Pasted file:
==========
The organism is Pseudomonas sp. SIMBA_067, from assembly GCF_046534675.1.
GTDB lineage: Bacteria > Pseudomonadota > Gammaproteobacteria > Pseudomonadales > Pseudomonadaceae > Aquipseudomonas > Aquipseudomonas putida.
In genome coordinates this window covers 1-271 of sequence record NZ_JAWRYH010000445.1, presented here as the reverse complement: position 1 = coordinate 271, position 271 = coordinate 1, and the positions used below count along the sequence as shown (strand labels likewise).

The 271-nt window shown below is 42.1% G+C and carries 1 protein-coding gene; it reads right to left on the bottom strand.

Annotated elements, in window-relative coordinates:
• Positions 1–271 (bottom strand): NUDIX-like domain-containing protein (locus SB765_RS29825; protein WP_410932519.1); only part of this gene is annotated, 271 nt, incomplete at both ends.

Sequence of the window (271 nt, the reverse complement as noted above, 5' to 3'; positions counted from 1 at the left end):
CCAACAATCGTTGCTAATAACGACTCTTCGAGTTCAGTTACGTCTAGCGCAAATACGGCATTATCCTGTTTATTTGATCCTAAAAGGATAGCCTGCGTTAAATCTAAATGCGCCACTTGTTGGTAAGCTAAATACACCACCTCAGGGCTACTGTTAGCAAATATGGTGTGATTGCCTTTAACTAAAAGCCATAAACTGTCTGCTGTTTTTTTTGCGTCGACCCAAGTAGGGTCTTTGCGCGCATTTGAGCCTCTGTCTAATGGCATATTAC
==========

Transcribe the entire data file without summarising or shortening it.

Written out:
The organism is Pseudomonas sp. SIMBA_067, from assembly GCF_046534675.1.
GTDB lineage: Bacteria > Pseudomonadota > Gammaproteobacteria > Pseudomonadales > Pseudomonadaceae > Aquipseudomonas > Aquipseudomonas putida.
In genome coordinates this window covers 1-271 of sequence record NZ_JAWRYH010000445.1, presented here as the reverse complement: position 1 = coordinate 271, position 271 = coordinate 1, and the positions used below count along the sequence as shown (strand labels likewise).

The 271-nt window shown below is 42.1% G+C and carries 1 protein-coding gene; it reads right to left on the bottom strand.

Annotated elements, in window-relative coordinates:
• Positions 1–271 (bottom strand): NUDIX-like domain-containing protein (locus SB765_RS29825; protein WP_410932519.1); only part of this gene is annotated, 271 nt, incomplete at both ends.

Sequence of the window (271 nt, the reverse complement as noted above, 5' to 3'; positions counted from 1 at the left end):
CCAACAATCGTTGCTAATAACGACTCTTCGAGTTCAGTTACGTCTAGCGCAAATACGGCATTATCCTGTTTATTTGATCCTAAAAGGATAGCCTGCGTTAAATCTAAATGCGCCACTTGTTGGTAAGCTAAATACACCACCTCAGGGCTACTGTTAGCAAATATGGTGTGATTGCCTTTAACTAAAAGCCATAAACTGTCTGCTGTTTTTTTTGCGTCGACCCAAGTAGGGTCTTTGCGCGCATTTGAGCCTCTGTCTAATGGCATATTAC